I am so happy to be laying in bed, with every member of my family also on the bed. My clothes are still on; everyone else is in pajamas. Pablo has a hot pack on his belly—that mysterious abdominal pain is still nagging him. Grady is studying, sprawled out at the foot of our bed. Jo Ann is playing a word game on Facebook. And I am typing on my BlackBerry. If our bed were a raft, the entire family would be floating safely and contentedly toward some remote island.
This is my ideal night. While we were residing in 4 West, I longed for a night like this.
Dr Mascarenhas was on the phone to Jo Ann this evening, reviewing a couple theories about the origin of this pain, and the gurgling noise coming from his intestines. Dr Stein is going to meet us in the Radiation Oncology clinic at 7:30 a.m. to examine Pablo.
We want to get to the bottom of this before the weekend. No reason to be back in the U.S.S.(E.)R. on our two precious days OFF from CHLA! Forget that!
Radiation treatment #4 was the smoothest and easiest yet. Sitting on the gurney in the Rad Room, Pablo leaned his back against my chest automatically. Moments later, Dr McIlvaine pushed the anesthesia syringe, Pablo's eyes rolled back and his head fell back into my waiting hand. Monday, Tuesday, Wednesday this brought me to tears. Today, I was OK. Something about P's nonchalance and comfort in that room transferred to me. If this brave little boy ain't freaked, why should I be tweaked?
For the first time, I asked the docs if I could watch the radiation treatment on the video monitors-a pair of Panasonic Cathode-ray screens from the mid-80s. An identical pair of monitors were likely housed in the broadcast studio of the Reagan-era White House. The upside to the antique monitors is that I wasn't able to make out fine detail. All I could see is an oblique human figure laying on a table, draped in a white sheet, with a mask on his face, and red lasers shooting off in all directions. My curiosity was satisfied nonetheless—I saw P getting radiated. I don't ever have to look again.
On the way to CHLA today, I asked Pablo if he recalled rolling into the treatment room the day before. Each day, he sits up on the gurney, and 'drives' it into the treat room. He told me he had no memory of that. I asked him a series of questions related to our pre-treatment routines, searching for any rays of memory. He had none.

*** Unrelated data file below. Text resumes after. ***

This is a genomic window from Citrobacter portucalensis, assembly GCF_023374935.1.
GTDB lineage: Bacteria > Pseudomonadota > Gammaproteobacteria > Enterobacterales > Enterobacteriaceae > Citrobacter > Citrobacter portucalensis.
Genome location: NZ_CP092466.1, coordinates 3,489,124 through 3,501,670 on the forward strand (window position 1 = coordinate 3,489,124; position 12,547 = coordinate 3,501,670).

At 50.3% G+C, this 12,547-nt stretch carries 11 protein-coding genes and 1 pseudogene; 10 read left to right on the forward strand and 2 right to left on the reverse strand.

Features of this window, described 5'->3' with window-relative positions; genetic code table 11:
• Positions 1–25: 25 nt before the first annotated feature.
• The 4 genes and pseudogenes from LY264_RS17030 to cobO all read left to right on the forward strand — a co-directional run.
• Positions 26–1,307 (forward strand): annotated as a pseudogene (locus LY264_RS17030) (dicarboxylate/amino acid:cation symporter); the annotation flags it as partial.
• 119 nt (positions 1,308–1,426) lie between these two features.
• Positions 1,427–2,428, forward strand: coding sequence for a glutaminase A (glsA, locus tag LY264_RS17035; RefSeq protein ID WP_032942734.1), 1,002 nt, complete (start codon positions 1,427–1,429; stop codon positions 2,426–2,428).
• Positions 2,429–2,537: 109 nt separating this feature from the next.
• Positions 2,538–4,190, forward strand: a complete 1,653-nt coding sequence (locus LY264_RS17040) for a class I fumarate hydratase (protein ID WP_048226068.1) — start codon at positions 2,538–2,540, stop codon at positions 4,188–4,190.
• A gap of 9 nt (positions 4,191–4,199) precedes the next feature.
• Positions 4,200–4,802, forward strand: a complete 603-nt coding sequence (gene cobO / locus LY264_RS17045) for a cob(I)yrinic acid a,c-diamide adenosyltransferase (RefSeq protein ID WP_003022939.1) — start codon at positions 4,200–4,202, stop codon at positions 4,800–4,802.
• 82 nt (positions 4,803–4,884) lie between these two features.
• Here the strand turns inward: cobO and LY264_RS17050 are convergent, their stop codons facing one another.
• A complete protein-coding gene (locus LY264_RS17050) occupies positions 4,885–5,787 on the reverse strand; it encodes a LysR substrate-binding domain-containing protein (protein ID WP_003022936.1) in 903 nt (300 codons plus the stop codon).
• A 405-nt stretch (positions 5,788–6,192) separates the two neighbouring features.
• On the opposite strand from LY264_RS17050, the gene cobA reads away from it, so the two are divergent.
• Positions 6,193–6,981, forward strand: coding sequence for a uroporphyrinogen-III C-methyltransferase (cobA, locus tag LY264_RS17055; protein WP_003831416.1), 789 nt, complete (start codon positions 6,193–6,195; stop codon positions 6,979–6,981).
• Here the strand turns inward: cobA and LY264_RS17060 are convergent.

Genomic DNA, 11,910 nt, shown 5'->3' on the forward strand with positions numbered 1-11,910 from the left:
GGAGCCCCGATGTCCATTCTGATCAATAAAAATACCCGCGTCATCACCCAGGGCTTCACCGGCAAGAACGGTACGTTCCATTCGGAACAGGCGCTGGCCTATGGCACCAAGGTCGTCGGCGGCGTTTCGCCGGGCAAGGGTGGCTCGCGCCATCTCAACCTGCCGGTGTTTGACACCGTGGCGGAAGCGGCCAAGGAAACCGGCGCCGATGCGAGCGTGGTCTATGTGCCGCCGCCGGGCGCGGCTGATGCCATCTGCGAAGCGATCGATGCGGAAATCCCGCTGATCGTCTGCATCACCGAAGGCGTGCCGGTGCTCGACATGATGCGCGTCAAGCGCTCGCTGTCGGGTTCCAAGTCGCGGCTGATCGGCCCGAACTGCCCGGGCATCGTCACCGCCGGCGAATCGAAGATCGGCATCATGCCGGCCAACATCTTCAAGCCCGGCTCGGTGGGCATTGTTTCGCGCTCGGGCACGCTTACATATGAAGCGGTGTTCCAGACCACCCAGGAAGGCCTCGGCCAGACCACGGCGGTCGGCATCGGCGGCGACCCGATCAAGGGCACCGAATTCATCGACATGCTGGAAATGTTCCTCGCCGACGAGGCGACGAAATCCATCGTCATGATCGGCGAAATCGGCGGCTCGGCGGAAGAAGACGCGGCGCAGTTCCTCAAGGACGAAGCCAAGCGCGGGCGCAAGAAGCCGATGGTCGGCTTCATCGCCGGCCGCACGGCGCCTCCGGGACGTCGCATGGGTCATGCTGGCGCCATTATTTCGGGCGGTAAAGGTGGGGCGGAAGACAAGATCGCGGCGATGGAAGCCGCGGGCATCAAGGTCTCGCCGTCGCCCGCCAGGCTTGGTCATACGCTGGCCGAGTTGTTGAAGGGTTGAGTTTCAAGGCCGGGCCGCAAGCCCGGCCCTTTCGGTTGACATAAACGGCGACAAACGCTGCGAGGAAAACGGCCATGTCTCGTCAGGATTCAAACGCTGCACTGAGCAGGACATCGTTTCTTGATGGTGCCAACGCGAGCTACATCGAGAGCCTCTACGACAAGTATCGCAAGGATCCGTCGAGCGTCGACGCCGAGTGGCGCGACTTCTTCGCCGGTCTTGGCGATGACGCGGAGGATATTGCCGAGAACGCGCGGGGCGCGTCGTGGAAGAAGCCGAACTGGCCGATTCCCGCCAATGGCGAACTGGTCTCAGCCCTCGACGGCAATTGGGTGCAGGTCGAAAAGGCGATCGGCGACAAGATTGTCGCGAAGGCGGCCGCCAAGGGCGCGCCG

Somehow, this makes me feel better.
I went to the office today. It was wonderful to be back. Fun, loud and lots of laughs. Plus a load of good work. Rode one of my bikes and had to change my shirt when I got to the office. Riding in street clothes with a shoulder bag feels weird, but is also cool. Makes me feel like a teenager/college student again-like when I used to ride my bike everywhere, with heavy loads of books and music in my bag.
Hold up! All this talk about riding reminds me that I have not given the Malibu Triathlon update!
Adam, Brandon and I had a fantastic time, and we did pretty darn well! The race was half mile swim, 18 mile bike and 5 mile run.
Here's how we fared:
• 1 hour 42 minutes total time
• 14th place among the relay teams
• 42nd among the entire field of 3000+ athletes
• I came in SECOND among cyclists on relay teams, finishing the 18 miles in 46 minutes 11 seconds!
I'm VERY PROUD of the work we did at Zuma Beach. We got up at 4 a.m., and started the race at 7:30. Insane. No one in their right mind would do it. But who said you needed to be sane to kick the PANTS out of cancer?
I saw a ton of CHLA athletes out there, including Dr Mascarenhas, who ran on a relay team with Dr Marcio rocking the bike.
The event raised $950,000 for the cancer research and treatment of CHLA. Jennifer Lopez raised $127K of that, and at the finish line, she stated that she "hoped the money would go to good use."
OK, will update you more tomorrow.